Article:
By Raihan Rahman Rafid
Bangladesh Institute of Law and International Affairs (BILIA) organized a symposium on imprisonment for life as imprisonment till death at the BILIA auditorium on Saturday, May 20, 2017. The symposium focused on the recent Bangladesh Supreme Court judgement that interpreted imprisonment for life as imprisonment till the death of the convict. The constitutional and jurisprudential issues and implications arising from this recent verdict were addressed by the speakers in presence of more than hundred legal scholars, academicians, practitioners as well as law students.
At the very onset, Dr. Shahdeen Malik welcomed everyone in his short inaugural speech and introduced the chair of the event, Kazi Habibul Awal, Former Secretary, Ministry of Law, Justice and Parliamentary Affairs. Later, Dr. Muhammad Mahbubur Rahman, Associate Professor, Department of Law, University of Dhaka was requested to present his paper on ‘Imprisonment for Life: Age-old Practices vis-a-vis Recent Developments in Jurisprudence’.
Professor Dr. Mahbub, analysing the new law and it’s consequences on the basis on the Penal Code 1860, and Criminal Procedure Code, pointed out the contradictions that has arisen. Also, he compared the capital punishment and life imprisonment scenario of India and Pakistan with that of Bangladesh. According to him, the idea of imprisonment until death is highly influenced by the Indian Court judgments. However, he thinks that the case of Bangladesh is different from India so far section 57 of the Penal Code is concerned. In India, remission under jail rule can not supersede section 433A, and set off is also counted as against 14 years rule provided in S. 433A. He referred some cases from Pakistan High Court for affirming his stand. Estimating the nearest possible number of homicides in India and Bangladesh, Professor Dr. Mahbub showed that we are delivering more life imprisonment verdicts and almost all the convicted persons of which are given remission. He questioned the possible outcome of imprisonment till death and if the state is ready to monitor inevitable increase in the prisoners number, also ready for the health assistance of prisoners when they would become old.
Dr. Ridwanul Hoque, Professor, Department of Law, University of Dhaka was then invited to present his paper on ‘Constitutionalism and the Concept of Whole- life Sentence in Bangladesh’. Dr. Ridwan defined Constitutionalism as rule of law on the basis of justice. He presented a comparative discussion between the whole life sentence in UK, South Africa and Bangladesh.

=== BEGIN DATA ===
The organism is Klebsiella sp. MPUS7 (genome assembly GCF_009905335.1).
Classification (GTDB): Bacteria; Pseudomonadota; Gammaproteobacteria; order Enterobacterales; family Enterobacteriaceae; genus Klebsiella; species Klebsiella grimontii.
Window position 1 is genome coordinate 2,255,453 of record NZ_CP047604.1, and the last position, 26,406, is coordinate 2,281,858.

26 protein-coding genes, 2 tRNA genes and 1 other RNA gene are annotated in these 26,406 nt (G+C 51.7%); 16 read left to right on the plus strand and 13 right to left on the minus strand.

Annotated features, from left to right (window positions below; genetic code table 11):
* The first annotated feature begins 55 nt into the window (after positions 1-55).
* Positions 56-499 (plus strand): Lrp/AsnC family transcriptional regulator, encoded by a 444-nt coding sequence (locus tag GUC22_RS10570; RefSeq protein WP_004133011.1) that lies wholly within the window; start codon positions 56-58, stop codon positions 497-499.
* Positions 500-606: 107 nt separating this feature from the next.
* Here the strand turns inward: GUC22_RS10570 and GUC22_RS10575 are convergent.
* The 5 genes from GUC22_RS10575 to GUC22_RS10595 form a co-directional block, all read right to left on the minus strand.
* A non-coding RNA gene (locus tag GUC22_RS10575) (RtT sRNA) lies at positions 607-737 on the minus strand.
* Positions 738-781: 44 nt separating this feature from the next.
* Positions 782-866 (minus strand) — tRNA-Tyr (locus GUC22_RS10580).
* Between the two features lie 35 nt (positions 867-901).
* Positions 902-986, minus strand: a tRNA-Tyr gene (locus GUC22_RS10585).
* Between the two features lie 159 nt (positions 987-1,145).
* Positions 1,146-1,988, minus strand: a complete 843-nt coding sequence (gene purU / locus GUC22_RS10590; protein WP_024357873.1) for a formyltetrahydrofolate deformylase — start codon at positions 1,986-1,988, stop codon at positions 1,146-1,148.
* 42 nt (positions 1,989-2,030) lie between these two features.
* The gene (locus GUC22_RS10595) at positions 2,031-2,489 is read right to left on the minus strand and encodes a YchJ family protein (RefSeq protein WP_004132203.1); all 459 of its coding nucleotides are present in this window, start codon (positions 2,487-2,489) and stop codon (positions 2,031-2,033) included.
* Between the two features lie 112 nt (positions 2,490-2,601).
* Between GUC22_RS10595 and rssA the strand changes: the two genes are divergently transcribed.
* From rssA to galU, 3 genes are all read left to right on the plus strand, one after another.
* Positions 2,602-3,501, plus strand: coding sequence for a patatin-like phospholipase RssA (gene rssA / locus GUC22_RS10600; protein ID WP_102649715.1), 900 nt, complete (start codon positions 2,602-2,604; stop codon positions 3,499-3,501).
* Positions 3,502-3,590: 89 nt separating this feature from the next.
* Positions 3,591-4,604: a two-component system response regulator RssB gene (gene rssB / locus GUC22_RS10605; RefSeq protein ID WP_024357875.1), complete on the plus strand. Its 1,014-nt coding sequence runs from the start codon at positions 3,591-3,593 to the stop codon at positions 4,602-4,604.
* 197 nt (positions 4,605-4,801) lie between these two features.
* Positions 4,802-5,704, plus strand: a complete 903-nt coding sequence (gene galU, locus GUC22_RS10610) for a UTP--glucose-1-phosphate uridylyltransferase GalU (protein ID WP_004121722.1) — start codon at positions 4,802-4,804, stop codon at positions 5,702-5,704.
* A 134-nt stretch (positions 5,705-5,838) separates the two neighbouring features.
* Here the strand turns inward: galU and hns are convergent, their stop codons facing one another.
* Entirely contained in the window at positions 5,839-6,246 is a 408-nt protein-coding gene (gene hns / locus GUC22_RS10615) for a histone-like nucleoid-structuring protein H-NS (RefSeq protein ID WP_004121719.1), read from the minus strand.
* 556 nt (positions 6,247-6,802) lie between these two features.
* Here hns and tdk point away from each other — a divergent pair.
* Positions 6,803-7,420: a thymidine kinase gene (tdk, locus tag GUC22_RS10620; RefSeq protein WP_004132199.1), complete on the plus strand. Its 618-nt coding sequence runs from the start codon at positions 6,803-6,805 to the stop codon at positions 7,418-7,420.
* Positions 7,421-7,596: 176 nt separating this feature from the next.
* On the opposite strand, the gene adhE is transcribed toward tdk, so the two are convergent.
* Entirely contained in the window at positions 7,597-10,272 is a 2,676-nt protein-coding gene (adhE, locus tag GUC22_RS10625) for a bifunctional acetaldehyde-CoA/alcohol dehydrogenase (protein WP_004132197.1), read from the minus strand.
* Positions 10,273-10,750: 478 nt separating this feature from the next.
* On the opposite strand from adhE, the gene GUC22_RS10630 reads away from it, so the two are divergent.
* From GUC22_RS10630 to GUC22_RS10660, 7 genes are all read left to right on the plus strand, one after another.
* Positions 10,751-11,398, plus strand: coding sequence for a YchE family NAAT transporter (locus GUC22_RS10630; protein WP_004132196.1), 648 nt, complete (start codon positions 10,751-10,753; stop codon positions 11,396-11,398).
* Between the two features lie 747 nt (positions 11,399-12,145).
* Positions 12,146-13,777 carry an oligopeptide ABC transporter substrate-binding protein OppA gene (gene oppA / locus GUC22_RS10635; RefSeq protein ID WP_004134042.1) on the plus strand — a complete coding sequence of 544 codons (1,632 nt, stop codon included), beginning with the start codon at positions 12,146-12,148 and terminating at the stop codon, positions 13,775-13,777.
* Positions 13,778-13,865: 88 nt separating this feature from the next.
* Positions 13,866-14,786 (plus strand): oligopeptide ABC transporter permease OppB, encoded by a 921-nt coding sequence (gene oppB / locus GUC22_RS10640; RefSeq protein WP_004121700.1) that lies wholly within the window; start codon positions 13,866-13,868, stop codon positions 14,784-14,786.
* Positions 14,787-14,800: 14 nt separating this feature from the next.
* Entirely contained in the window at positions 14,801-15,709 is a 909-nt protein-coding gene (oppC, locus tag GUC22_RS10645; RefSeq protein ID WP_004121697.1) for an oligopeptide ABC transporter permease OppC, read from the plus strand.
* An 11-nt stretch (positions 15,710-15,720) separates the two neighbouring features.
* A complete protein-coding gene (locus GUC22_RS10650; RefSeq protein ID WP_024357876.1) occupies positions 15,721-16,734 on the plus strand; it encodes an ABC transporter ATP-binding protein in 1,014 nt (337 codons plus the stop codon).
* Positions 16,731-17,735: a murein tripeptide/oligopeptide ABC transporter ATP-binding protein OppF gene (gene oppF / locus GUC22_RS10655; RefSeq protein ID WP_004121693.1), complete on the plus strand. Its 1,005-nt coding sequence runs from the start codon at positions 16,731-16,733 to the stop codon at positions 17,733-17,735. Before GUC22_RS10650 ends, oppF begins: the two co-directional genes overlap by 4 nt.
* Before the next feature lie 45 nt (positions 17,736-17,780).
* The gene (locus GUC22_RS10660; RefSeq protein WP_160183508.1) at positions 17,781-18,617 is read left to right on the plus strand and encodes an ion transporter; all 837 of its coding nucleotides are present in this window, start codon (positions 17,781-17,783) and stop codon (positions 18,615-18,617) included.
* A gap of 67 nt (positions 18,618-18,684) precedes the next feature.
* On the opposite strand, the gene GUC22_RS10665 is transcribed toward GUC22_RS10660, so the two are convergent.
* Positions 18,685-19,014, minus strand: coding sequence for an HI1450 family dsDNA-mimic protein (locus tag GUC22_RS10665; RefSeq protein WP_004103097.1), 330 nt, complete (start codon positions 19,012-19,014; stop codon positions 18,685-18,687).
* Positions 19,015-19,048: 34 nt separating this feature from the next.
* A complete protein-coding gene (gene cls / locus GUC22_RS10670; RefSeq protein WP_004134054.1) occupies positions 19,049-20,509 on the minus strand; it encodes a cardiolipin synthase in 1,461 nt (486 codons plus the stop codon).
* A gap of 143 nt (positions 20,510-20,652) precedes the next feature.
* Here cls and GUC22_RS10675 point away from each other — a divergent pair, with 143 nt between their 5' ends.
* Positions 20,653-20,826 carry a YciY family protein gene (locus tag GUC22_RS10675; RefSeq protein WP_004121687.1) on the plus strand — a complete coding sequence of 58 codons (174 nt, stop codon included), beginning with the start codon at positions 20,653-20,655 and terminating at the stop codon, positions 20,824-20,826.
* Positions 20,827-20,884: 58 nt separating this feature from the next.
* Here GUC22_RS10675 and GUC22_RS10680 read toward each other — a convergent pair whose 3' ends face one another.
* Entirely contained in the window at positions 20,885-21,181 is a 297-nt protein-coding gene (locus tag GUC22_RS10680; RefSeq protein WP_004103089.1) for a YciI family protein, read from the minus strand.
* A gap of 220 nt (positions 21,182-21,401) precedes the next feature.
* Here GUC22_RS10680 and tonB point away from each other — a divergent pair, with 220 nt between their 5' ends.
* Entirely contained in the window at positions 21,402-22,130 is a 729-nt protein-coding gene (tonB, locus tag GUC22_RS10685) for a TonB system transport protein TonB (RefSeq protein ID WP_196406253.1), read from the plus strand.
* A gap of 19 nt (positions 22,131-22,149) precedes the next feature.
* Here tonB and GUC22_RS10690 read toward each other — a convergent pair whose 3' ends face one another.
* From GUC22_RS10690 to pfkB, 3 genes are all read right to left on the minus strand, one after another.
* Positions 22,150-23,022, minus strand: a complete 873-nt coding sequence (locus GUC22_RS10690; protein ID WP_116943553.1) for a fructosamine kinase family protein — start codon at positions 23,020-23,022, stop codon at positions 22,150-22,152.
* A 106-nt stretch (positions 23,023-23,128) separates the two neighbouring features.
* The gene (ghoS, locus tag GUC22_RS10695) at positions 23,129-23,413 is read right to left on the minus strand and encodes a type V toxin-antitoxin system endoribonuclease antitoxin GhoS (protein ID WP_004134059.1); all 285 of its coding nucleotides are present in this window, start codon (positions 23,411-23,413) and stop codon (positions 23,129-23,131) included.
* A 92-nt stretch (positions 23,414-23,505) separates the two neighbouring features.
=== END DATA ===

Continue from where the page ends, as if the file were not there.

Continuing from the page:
However, while talking about the Ataur Mridha Case, he said that the determination of the jail period of life sentence was not the issue of the case in the first place and such ‘shabby’ interference would result in an inconsistency between the judgements of the higher and lower courts. Dr. Ridwan thinks that the interpretation of life imprisonment is an uncritical follow of Indian jurisprudence in light of comparative judicial decisions.
Afterwards, Professor Mokerrom Hossain, Department of Sociology and Criminal Justice, Virginia State University, USA reviewed both the papers presented and in his discussion he adopted a non legal approach, continued more from a general perspective. He said, we are part of a human society and the question is how we would perceive the ones who gets involved in criminal activities among us. Till this day, the law in the society is confusing and the change can hardly be seen. Speaking about the judgment, he referred the 90 pages judgment as contradicting to itself and to some extent confusing. As a general person, the question and doubt about the relationship between three organs of the state is thought-provoking, he said. Furthemore, he opined that, In 1947, the colonial rules should have been uprooted, however the leaders at the time for some reason didn’t realize it’s consequence then, which are affecting us even today. He ended his discussion raising the question, “ In reality what is happening to the life of a person who gets convicted? ” Law is nothing but a social construct and it should concentrate on reconstructing the lives rather than confining them.
A short question and answer session took place after the conclusion of the paper presentation and review discussion. After Professor Dr. Mahbub and Professor Dr. Ridwan was done answering all the questions, the presiding guest Kazi Habibul Awal kept his concluding remarks. He summarized the whole discussion and highlighted the main changes to be brought about by the new law and he expressed his awe on the increase of such judgments by the judiciary, interfering with the work of the executive organ. Dr. Shadheen Malik concluded the symposium by thanking everyone for their participation and for their shared concern in this regard.
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